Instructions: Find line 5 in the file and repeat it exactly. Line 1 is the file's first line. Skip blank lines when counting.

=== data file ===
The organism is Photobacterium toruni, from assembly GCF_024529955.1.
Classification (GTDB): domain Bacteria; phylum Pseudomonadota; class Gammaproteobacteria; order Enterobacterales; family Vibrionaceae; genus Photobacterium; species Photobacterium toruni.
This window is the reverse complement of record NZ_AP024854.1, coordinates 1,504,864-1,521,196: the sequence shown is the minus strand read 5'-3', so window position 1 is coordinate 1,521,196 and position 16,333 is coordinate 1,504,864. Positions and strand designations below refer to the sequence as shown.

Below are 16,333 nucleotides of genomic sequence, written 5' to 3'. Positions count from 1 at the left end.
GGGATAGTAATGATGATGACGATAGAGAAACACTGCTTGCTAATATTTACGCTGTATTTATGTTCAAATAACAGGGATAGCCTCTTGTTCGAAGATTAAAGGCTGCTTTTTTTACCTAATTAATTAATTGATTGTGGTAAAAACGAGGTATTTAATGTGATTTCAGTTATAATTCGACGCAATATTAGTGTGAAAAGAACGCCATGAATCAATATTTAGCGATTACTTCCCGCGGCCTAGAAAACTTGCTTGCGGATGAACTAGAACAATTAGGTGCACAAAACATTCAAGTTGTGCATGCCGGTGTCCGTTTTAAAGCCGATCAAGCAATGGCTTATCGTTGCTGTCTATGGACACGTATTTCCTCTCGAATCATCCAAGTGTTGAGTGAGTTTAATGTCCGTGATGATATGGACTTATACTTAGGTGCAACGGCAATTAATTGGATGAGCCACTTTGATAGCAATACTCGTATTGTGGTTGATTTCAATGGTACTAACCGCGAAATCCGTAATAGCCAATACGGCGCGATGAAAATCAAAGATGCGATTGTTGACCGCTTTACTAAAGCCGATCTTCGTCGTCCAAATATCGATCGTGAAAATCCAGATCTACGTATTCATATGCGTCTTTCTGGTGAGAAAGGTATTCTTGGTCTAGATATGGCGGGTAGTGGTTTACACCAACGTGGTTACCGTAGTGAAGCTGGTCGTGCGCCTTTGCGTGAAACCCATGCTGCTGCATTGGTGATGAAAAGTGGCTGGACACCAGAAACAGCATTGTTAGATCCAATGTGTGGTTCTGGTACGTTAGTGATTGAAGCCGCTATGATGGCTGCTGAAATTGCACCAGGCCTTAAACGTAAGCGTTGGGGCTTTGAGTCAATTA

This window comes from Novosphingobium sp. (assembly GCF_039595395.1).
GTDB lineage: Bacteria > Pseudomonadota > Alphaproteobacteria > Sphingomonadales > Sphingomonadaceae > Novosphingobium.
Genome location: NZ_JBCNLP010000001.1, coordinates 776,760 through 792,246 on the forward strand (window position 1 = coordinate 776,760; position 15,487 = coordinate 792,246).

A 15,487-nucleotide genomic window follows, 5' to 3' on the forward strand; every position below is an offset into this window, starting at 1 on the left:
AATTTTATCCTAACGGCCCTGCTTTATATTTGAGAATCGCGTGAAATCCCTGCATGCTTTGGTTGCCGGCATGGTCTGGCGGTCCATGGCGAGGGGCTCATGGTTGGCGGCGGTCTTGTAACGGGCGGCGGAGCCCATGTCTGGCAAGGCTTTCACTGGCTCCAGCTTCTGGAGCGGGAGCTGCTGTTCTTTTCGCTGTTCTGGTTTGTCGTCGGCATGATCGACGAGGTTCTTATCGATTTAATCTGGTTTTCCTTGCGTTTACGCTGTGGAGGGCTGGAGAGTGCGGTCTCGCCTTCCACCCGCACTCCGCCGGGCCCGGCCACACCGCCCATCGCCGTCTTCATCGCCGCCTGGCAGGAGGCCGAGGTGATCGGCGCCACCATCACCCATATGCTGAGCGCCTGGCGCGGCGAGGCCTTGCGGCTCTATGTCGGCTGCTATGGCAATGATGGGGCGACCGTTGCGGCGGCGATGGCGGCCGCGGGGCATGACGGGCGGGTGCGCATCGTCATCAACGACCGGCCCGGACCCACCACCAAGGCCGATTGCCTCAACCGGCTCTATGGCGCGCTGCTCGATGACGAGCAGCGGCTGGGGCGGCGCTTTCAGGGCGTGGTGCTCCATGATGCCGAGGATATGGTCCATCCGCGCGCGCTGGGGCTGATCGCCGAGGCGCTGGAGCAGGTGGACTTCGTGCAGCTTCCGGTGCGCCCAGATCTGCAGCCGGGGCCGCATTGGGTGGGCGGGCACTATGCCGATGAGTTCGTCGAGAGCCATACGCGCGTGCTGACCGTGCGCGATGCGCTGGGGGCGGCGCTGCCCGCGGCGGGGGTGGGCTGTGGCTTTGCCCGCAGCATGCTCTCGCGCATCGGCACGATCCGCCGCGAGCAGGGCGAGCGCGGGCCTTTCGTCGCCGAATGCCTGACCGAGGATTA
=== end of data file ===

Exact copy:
GGGATAGTAATGATGATGACGATAGAGAAACACTGCTTGCTAATATTTACGCTGTATTTATGTTCAAATAACAGGGATAGCCTCTTGTTCGAAGATTAAAGGCTGCTTTTTTTACCTAATTAATTAATTGATTGTGGTAAAAACGAGGTATTTAATGTGATTTCAGTTATAATTCGACGCAATATTAGTGTGAAAAGAACGCCATGAATCAATATTTAGCGATTACTTCCCGCGGCCTAGAAAACTTGCTTGCGGATGAACTAGAACAATTAGGTGCACAAAACATTCAAGTTGTGCATGCCGGTGTCCGTTTTAAAGCCGATCAAGCAATGGCTTATCGTTGCTGTCTATGGACACGTATTTCCTCTCGAATCATCCAAGTGTTGAGTGAGTTTAATGTCCGTGATGATATGGACTTATACTTAGGTGCAACGGCAATTAATTGGATGAGCCACTTTGATAGCAATACTCGTATTGTGGTTGATTTCAATGGTACTAACCGCGAAATCCGTAATAGCCAATACGGCGCGATGAAAATCAAAGATGCGATTGTTGACCGCTTTACTAAAGCCGATCTTCGTCGTCCAAATATCGATCGTGAAAATCCAGATCTACGTATTCATATGCGTCTTTCTGGTGAGAAAGGTATTCTTGGTCTAGATATGGCGGGTAGTGGTTTACACCAACGTGGTTACCGTAGTGAAGCTGGTCGTGCGCCTTTGCGTGAAACCCATGCTGCTGCATTGGTGATGAAAAGTGGCTGGACACCAGAAACAGCATTGTTAGATCCAATGTGTGGTTCTGGTACGTTAGTGATTGAAGCCGCTATGATGGCTGCTGAAATTGCACCAGGCCTTAAACGTAAGCGTTGGGGCTTTGAGTCAATTA